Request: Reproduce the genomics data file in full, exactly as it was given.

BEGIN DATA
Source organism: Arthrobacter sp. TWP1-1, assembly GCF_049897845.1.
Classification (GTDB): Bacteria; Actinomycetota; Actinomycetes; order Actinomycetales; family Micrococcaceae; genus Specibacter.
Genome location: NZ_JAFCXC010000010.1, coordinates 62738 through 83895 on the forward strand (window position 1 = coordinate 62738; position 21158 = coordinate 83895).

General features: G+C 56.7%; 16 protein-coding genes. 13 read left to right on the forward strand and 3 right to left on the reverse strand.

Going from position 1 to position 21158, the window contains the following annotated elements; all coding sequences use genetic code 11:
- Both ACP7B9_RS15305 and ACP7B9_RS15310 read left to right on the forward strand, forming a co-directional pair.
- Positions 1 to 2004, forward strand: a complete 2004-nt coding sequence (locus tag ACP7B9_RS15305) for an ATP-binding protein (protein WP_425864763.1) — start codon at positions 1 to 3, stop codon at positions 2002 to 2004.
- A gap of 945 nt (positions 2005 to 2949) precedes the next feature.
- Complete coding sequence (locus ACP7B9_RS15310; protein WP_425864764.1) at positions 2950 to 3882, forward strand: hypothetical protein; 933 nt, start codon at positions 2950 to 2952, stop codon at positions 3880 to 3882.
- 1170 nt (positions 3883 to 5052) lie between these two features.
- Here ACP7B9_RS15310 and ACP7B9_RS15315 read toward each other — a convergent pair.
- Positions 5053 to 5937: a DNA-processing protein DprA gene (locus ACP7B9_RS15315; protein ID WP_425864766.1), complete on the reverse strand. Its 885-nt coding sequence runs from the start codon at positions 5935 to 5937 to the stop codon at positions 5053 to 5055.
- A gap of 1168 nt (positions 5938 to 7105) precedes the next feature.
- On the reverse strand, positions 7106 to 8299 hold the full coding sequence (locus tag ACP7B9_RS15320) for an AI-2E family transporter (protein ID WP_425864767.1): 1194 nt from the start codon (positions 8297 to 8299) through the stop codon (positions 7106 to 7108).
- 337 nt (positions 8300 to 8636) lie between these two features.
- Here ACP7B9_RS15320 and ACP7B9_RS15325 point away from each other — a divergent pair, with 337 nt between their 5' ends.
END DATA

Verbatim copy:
Source organism: Arthrobacter sp. TWP1-1, assembly GCF_049897845.1.
Classification (GTDB): Bacteria; Actinomycetota; Actinomycetes; order Actinomycetales; family Micrococcaceae; genus Specibacter.
Genome location: NZ_JAFCXC010000010.1, coordinates 62738 through 83895 on the forward strand (window position 1 = coordinate 62738; position 21158 = coordinate 83895).

General features: G+C 56.7%; 16 protein-coding genes. 13 read left to right on the forward strand and 3 right to left on the reverse strand.

Going from position 1 to position 21158, the window contains the following annotated elements; all coding sequences use genetic code 11:
- Both ACP7B9_RS15305 and ACP7B9_RS15310 read left to right on the forward strand, forming a co-directional pair.
- Positions 1 to 2004, forward strand: a complete 2004-nt coding sequence (locus tag ACP7B9_RS15305) for an ATP-binding protein (protein WP_425864763.1) — start codon at positions 1 to 3, stop codon at positions 2002 to 2004.
- A gap of 945 nt (positions 2005 to 2949) precedes the next feature.
- Complete coding sequence (locus ACP7B9_RS15310; protein WP_425864764.1) at positions 2950 to 3882, forward strand: hypothetical protein; 933 nt, start codon at positions 2950 to 2952, stop codon at positions 3880 to 3882.
- 1170 nt (positions 3883 to 5052) lie between these two features.
- Here ACP7B9_RS15310 and ACP7B9_RS15315 read toward each other — a convergent pair.
- Positions 5053 to 5937: a DNA-processing protein DprA gene (locus ACP7B9_RS15315; protein ID WP_425864766.1), complete on the reverse strand. Its 885-nt coding sequence runs from the start codon at positions 5935 to 5937 to the stop codon at positions 5053 to 5055.
- A gap of 1168 nt (positions 5938 to 7105) precedes the next feature.
- On the reverse strand, positions 7106 to 8299 hold the full coding sequence (locus tag ACP7B9_RS15320) for an AI-2E family transporter (protein ID WP_425864767.1): 1194 nt from the start codon (positions 8297 to 8299) through the stop codon (positions 7106 to 7108).
- 337 nt (positions 8300 to 8636) lie between these two features.
- Here ACP7B9_RS15320 and ACP7B9_RS15325 point away from each other — a divergent pair, with 337 nt between their 5' ends.